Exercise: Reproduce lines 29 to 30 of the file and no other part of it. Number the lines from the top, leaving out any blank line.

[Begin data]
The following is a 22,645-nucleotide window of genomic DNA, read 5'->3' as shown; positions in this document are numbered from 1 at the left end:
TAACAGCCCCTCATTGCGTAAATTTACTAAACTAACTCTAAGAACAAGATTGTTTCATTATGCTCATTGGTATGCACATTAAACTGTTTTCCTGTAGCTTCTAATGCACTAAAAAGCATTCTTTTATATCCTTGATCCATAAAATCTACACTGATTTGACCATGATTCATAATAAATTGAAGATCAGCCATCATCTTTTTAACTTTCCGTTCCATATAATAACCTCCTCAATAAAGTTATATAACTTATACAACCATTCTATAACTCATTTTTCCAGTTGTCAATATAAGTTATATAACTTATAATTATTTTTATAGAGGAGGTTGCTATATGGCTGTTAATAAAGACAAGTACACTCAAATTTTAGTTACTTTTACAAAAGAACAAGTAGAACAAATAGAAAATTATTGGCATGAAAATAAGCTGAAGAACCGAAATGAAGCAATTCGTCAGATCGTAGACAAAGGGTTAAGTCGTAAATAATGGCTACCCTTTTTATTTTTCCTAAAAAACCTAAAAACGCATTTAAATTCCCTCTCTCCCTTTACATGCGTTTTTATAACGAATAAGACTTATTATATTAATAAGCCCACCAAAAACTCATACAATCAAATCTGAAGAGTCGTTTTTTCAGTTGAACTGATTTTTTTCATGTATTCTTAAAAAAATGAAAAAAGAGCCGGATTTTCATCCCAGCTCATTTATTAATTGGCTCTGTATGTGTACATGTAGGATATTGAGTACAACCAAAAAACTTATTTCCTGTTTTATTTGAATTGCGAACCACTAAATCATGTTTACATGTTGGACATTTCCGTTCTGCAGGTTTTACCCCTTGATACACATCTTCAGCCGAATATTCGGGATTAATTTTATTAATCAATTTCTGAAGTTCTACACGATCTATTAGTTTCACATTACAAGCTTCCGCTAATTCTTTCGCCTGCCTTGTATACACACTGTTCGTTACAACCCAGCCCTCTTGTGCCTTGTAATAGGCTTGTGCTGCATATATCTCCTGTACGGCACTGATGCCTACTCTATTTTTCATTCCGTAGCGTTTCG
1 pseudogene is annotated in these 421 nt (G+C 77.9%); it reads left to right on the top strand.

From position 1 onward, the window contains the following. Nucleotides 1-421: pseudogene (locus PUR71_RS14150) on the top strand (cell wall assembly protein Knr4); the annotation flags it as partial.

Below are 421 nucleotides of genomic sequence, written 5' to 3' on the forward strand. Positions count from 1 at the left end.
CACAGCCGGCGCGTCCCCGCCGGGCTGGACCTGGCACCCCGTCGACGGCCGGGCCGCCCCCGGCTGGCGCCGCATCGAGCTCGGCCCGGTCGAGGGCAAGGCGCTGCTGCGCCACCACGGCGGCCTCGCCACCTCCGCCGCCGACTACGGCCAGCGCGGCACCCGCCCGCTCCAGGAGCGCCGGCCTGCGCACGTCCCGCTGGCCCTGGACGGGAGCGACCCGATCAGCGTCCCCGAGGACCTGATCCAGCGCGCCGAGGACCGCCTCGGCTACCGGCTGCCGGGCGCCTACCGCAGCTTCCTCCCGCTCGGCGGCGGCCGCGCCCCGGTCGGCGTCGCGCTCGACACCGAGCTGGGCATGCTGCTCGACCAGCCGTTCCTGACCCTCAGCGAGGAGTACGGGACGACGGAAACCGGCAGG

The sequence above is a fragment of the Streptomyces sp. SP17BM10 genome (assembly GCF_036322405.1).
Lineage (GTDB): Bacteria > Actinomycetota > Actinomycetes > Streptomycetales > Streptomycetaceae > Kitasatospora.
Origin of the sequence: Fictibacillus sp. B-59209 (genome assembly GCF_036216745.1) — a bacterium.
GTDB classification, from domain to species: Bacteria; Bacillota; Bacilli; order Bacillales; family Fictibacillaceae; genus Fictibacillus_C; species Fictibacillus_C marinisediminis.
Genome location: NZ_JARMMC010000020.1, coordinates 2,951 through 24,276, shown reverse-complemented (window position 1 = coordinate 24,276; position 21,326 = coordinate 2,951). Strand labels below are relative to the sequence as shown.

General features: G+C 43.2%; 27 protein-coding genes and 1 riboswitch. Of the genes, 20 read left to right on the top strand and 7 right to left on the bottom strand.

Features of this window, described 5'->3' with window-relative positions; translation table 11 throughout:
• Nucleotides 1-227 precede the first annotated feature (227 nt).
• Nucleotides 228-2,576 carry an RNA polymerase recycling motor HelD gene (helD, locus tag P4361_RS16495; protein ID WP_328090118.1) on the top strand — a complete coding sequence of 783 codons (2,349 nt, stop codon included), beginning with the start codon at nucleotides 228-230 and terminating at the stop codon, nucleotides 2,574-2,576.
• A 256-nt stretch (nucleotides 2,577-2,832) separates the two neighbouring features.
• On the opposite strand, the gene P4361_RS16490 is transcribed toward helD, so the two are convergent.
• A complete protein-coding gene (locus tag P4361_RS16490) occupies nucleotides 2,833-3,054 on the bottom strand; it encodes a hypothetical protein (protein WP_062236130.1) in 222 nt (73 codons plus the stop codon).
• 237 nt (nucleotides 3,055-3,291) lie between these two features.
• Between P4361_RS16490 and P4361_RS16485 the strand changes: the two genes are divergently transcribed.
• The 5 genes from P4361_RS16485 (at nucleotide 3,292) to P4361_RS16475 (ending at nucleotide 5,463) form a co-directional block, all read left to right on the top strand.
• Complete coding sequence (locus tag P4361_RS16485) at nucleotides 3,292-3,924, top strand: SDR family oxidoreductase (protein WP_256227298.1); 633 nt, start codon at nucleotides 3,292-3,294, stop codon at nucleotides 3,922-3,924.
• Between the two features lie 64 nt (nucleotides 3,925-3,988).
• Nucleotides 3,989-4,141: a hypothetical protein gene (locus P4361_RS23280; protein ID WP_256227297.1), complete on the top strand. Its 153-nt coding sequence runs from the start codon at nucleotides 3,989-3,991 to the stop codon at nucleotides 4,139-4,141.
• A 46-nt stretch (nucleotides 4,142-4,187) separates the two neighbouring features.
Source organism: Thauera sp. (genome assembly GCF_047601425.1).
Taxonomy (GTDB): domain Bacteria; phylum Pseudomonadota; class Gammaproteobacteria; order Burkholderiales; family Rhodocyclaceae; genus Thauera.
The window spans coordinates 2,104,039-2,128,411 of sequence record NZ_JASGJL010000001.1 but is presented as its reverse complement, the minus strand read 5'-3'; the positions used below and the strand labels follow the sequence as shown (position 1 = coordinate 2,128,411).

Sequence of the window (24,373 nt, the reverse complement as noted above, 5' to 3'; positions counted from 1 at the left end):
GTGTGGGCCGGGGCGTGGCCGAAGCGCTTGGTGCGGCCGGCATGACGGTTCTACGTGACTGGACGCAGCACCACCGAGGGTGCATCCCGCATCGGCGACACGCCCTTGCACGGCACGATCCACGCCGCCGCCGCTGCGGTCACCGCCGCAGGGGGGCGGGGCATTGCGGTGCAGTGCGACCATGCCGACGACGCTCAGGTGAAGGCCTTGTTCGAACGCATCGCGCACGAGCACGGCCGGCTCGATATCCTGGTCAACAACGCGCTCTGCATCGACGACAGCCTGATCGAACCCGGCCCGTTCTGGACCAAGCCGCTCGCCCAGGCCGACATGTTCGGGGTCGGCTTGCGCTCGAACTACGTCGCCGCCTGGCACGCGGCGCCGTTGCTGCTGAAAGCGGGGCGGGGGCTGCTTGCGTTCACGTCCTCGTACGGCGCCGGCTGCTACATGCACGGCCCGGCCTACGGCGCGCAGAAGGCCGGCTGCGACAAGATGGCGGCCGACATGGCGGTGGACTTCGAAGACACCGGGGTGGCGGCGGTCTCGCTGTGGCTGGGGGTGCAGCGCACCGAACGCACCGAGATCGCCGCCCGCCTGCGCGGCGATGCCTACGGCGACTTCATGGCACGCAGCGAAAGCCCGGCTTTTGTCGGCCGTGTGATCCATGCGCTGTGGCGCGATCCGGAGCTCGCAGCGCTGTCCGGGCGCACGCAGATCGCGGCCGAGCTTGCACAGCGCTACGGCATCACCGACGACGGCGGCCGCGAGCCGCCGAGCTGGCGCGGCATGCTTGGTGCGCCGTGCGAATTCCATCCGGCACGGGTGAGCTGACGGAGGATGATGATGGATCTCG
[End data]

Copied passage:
Sequence of the window (24,373 nt, the reverse complement as noted above, 5' to 3'; positions counted from 1 at the left end):
GTGTGGGCCGGGGCGTGGCCGAAGCGCTTGGTGCGGCCGGCATGACGGTTCTACGTGACTGGACGCAGCACCACCGAGGGTGCATCCCGCATCGGCGACACGCCCTTGCACGGCACGATCCACGCCGCCGCCGCTGCGGTCACCGCCGCAGGGGGGCGGGGCATTGCGGTGCAGTGCGACCATGCCGACGACGCTCAGGTGAAGGCCTTGTTCGAACGCATCGCGCACGAGCACGGCCGGCTCGATATCCTGGTCAACAACGCGCTCTGCATCGACGACAGCCTGATCGAACCCGGCCCGTTCTGGACCAAGCCGCTCGCCCAGGCCGACATGTTCGGGGTCGGCTTGCGCTCGAACTACGTCGCCGCCTGGCACGCGGCGCCGTTGCTGCTGAAAGCGGGGCGGGGGCTGCTTGCGTTCACGTCCTCGTACGGCGCCGGCTGCTACATGCACGGCCCGGCCTACGGCGCGCAGAAGGCCGGCTGCGACAAGATGGCGGCCGACATGGCGGTGGACTTCGAAGACACCGGGGTGGCGGCGGTCTCGCTGTGGCTGGGGGTGCAGCGCACCGAACGCACCGAGATCGCCGCCCGCCTGCGCGGCGATGCCTACGGCGACTTCATGGCACGCAGCGAAAGCCCGGCTTTTGTCGGCCGTGTGATCCATGCGCTGTGGCGCGATCCGGAGCTCGCAGCGCTGTCCGGGCGCACGCAGATCGCGGCCGAGCTTGCACAGCGCTACGGCATCACCGACGACGGCGGCCGCGAGCCGCCGAGCTGGCGCGGCATGCTTGGTGCGCCGTGCGAATTCCATCCGGCACGGGTGAGCTGACGGAGGATGATGATGGATCTCG